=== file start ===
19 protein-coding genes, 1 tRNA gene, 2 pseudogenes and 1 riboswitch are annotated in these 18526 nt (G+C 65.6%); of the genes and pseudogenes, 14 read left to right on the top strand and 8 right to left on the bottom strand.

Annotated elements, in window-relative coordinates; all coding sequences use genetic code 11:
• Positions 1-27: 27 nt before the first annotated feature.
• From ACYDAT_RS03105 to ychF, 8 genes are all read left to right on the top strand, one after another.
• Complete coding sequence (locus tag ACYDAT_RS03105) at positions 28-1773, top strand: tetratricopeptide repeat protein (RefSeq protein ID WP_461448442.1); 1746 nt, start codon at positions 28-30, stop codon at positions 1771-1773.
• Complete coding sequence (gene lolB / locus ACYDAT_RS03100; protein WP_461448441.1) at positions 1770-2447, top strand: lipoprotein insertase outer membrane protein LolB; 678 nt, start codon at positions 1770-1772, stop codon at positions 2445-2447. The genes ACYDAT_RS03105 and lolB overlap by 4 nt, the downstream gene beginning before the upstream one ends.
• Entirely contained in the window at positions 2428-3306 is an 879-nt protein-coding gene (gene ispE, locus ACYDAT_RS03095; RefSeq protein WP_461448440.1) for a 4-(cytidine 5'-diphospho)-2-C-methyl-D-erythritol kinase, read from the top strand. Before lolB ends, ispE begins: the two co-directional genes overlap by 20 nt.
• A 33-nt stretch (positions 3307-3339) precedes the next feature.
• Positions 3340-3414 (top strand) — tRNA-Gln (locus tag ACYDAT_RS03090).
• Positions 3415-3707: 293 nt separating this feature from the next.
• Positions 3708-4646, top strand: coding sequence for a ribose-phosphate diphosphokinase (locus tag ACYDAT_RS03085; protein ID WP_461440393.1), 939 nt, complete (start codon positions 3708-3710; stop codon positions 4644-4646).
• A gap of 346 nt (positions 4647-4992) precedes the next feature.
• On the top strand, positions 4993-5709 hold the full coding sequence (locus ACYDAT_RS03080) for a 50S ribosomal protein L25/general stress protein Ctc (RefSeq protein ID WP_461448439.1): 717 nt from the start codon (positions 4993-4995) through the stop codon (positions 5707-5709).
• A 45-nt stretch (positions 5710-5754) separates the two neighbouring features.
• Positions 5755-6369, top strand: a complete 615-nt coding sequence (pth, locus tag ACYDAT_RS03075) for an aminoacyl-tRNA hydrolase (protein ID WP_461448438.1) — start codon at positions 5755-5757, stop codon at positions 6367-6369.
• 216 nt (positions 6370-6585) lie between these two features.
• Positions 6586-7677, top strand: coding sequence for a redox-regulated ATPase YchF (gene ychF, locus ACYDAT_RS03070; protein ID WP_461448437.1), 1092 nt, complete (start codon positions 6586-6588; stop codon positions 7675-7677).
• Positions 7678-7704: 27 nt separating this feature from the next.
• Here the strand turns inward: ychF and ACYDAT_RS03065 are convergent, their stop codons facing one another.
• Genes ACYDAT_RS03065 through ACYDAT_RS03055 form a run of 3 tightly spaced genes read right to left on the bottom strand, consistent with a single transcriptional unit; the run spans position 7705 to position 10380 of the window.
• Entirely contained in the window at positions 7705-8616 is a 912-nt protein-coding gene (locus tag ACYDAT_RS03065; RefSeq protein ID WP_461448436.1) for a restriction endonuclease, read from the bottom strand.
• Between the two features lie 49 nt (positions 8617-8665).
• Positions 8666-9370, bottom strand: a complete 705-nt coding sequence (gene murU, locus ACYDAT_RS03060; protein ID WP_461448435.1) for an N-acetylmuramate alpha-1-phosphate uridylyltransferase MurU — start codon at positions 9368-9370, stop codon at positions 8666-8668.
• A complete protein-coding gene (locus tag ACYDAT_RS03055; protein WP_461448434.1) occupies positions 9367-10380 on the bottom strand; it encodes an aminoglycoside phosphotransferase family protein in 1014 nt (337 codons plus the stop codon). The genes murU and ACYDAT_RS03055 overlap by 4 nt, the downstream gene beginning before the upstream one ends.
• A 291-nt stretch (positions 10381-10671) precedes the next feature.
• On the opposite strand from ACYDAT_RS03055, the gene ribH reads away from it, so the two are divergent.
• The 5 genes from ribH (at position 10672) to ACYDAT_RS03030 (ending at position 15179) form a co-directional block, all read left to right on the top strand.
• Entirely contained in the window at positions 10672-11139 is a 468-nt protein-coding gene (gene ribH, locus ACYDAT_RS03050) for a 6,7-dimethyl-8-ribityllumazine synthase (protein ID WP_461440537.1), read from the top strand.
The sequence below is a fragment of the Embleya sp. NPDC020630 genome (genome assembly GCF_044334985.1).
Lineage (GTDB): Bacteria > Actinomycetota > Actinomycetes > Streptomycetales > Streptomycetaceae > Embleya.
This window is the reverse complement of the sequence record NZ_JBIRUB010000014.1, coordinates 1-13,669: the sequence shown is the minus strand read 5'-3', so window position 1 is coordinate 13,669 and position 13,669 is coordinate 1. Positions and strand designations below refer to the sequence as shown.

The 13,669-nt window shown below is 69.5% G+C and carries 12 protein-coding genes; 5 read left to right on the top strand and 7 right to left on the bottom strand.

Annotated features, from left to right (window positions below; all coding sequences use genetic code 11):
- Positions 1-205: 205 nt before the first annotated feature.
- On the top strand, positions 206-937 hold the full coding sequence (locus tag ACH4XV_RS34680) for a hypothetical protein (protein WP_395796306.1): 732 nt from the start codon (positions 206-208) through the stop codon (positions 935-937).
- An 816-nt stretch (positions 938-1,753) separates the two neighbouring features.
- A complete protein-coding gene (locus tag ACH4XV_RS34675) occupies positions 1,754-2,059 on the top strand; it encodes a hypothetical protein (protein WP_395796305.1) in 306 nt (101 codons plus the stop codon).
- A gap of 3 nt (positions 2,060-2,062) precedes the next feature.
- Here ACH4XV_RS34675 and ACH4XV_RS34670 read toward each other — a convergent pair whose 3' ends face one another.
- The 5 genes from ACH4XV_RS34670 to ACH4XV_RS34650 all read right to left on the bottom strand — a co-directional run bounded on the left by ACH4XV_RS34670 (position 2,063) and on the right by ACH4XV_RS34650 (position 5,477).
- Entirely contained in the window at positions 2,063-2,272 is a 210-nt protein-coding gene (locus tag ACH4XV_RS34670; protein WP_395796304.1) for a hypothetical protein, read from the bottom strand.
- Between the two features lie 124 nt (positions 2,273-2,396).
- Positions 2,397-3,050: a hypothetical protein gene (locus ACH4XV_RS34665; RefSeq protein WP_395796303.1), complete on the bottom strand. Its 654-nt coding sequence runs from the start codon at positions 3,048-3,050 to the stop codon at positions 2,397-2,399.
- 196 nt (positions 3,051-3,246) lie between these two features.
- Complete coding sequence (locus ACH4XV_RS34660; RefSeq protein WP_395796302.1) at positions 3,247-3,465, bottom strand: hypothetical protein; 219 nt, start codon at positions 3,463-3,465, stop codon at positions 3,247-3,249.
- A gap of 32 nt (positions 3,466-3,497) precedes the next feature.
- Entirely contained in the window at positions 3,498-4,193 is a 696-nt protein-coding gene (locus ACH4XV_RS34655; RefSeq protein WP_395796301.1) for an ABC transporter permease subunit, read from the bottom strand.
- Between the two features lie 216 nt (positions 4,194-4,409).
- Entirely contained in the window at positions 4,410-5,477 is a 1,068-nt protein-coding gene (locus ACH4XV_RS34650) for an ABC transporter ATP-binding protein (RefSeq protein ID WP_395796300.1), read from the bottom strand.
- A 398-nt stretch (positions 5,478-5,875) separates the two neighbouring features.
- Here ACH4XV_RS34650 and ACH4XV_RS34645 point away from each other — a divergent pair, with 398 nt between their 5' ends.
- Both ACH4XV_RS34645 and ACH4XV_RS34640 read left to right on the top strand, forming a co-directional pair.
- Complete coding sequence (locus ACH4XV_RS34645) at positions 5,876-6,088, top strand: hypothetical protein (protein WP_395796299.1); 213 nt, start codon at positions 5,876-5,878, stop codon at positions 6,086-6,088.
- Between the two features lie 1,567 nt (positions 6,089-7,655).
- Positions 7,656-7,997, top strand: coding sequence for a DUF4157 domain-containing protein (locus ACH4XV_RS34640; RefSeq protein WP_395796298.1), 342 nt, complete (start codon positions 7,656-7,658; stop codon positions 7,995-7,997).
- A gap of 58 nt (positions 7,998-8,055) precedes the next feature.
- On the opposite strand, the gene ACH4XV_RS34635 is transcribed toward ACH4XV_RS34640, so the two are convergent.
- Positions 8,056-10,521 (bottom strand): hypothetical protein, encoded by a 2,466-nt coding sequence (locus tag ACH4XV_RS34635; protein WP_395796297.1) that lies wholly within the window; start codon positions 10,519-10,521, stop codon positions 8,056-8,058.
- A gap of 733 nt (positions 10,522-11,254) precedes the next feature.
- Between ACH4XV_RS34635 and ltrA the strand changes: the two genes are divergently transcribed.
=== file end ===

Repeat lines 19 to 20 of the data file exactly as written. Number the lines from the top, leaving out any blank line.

• Here the strand turns inward: ychF and ACYDAT_RS03065 are convergent, their stop codons facing one another.
• Genes ACYDAT_RS03065 through ACYDAT_RS03055 form a run of 3 tightly spaced genes read right to left on the bottom strand, consistent with a single transcriptional unit; the run spans position 7705 to position 10380 of the window.